Modern online media is all about the signal boost, so every Friday here at Flavorwire, we take a moment to spotlight some of the best stuff we’ve read online this week. Today, we offer up thoughts on cults, Keanu, Conan, Caro, and covering Prince.
Alex Pappademas on the legend of Keanu Reeves.
Reeves, whose John Wick 3 is out in a few weeks, presents an interesting conundrum for the profile writer: everyone loves him, everyone knows who he is, but no one really seems to know him. How does one become a worldwide movie star and remain an enigma? To answer that question, GQ‘s Pappademas asks it through the lens of a photo, from the Wick shoot, of Reeves on horseback:
“Somebody took that picture while we were shooting in Brooklyn and released it,” [director Chad] Stahelski says. “I thought it was cool. Keanu thought it was cool. I don’t think the studio thought it was cool. I’m a big Sergio Leone fan, so no matter what, I was putting Keanu on a horse in this movie. If you’ve got an actor who can ride horses, ride motorcycles, do fight scenes, why not? I made a list of every skill Keanu has—we sat down and I said, Give me everything you can do really well. And we put all that in the movies. Drive a car, check the box. Ride a horse, check the box. Nobody wanted the horses. I had to fight for that one. People thought it was too weird.”
Horseback Keanu became a meme, one of many Keanu’s image has inspired. Sad Keanu, Conspiracy Keanu—Reeves’s Internet avatars, who go out and play on social media while the real Reeves sits at home with a book or something. He regards his own meme-ification from a disinterested distance. Actually participating further in the process is not for him, but he’s also not judging anybody who does play along. “People doing dances, people doing mannequin stuff or whatever—those people, they look like they’re having fun and doing some cool shit,” he says politely. To actively seek further meme-ification—hey, it’s Sadder Keanu—wouldn’t feel like a creative act, he doesn’t think.
Which of course makes him a perfect meme subject: He will never upset the precise balance of affection and irony critical to the life of a meme by announcing himself as being in on the joke, like Richard Marx or the official Twitter presence of Steak-ummm brand sandwiches.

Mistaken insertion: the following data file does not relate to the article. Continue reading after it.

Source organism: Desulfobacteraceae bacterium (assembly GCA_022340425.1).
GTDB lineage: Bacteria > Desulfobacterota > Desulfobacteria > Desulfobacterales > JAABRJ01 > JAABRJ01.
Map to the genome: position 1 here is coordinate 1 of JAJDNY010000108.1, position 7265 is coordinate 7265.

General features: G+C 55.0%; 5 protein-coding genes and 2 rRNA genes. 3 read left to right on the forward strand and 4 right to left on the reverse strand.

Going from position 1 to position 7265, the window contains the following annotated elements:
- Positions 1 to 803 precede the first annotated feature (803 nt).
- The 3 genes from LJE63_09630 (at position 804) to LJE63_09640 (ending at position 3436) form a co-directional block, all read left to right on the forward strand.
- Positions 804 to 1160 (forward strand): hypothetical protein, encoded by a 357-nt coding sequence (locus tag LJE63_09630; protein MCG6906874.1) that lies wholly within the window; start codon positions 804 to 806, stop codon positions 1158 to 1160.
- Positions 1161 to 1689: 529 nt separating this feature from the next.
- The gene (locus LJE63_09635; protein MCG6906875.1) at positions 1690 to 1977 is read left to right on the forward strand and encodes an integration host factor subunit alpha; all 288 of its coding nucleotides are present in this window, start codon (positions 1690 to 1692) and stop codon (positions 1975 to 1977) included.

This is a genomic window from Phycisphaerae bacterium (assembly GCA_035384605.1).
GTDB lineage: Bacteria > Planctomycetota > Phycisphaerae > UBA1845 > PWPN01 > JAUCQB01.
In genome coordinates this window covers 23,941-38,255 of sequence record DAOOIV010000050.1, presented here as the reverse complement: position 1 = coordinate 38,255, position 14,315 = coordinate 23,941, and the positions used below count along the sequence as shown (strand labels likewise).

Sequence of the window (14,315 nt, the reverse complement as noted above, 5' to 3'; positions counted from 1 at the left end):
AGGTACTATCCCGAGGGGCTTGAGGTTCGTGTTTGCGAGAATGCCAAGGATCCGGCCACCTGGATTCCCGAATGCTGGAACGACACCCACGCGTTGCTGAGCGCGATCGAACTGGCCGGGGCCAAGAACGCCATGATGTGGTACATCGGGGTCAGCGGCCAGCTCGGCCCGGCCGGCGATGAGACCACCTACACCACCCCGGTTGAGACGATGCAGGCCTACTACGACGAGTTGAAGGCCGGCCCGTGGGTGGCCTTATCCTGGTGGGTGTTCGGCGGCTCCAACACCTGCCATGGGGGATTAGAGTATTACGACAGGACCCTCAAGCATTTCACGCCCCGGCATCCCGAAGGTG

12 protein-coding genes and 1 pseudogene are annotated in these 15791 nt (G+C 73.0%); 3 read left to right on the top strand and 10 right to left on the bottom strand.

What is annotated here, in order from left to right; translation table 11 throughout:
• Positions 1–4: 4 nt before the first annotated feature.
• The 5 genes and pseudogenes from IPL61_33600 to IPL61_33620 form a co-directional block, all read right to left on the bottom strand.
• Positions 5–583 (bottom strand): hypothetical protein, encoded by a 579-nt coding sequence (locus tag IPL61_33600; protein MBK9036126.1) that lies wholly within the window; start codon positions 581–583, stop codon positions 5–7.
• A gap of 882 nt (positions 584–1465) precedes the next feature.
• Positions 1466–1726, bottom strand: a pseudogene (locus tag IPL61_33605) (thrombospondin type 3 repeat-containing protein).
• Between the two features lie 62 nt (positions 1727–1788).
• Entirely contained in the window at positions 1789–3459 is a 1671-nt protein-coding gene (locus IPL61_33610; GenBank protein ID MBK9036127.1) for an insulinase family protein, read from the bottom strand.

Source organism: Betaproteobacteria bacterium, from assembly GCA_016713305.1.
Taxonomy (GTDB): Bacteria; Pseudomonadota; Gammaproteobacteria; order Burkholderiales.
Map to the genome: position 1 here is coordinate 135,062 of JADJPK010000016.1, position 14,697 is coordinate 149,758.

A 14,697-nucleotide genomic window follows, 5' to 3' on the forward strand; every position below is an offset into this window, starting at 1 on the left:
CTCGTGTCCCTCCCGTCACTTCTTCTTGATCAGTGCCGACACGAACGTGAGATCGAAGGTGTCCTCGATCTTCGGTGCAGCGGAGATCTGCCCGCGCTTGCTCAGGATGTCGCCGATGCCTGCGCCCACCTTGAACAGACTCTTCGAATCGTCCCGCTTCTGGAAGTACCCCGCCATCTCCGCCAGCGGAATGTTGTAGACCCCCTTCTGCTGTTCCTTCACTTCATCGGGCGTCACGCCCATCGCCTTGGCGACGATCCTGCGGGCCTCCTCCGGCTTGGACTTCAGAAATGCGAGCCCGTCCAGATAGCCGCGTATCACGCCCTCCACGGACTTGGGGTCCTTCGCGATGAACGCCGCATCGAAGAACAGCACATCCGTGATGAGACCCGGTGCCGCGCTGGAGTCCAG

Molly Dektar on cults that aren’t “cults.”
Dektar’s debut novel, The Ash Family, is set in an off-the-grid community with certain undeniably cult-like characteristics. In a fascinating background essay at LitHub, Dektar explores not only her own time in a literal cult, but in a figurative one – a friendship in which she was exploited and emotional abused in similar ways – to explain how “cult logic” can extend to more innocuous areas of our lives.
It had been so beautiful at the start, indubitably so, to live in a profoundly intense partnership with someone—I was always on call for him, I did his schoolwork, I patched things over with people he’d hurt, I ran his errands and, at the end of the year, while he lay on the bed, I packed up his dorm room for him. The friend would tell me things like, for example, that he was the only person left who would be nice to me, because I was a tiresome, demanding person who had worn out all the patience of our friends. And I found this motivating! It took years for me to understand how much of myself I’d given away to try to please someone who was fundamentally exploitative. If you’ve ever wept while reading Google results on narcissism, you know the feeling.
Cults take a certain kind of human interaction to the extreme, but any person can be brought into a cult. At times, we all need to persuade others to agree with us; we all need to encourage cooperation and unity. Defining a group as a cult is not black or white—it’s a family resemblance. In her classic 1995 book on cults, psychologist Margaret Thaler Singer writes, “What is labeled a cult by one research may not be identified as such by another . . . cults are not uniform nor are they static.” The key element is an autocratic, extractive leader, but many political movements and businesses and activist groups have those, too. The family resemblance can be found in co-ops, in start-ups, in political followings, even in friendships.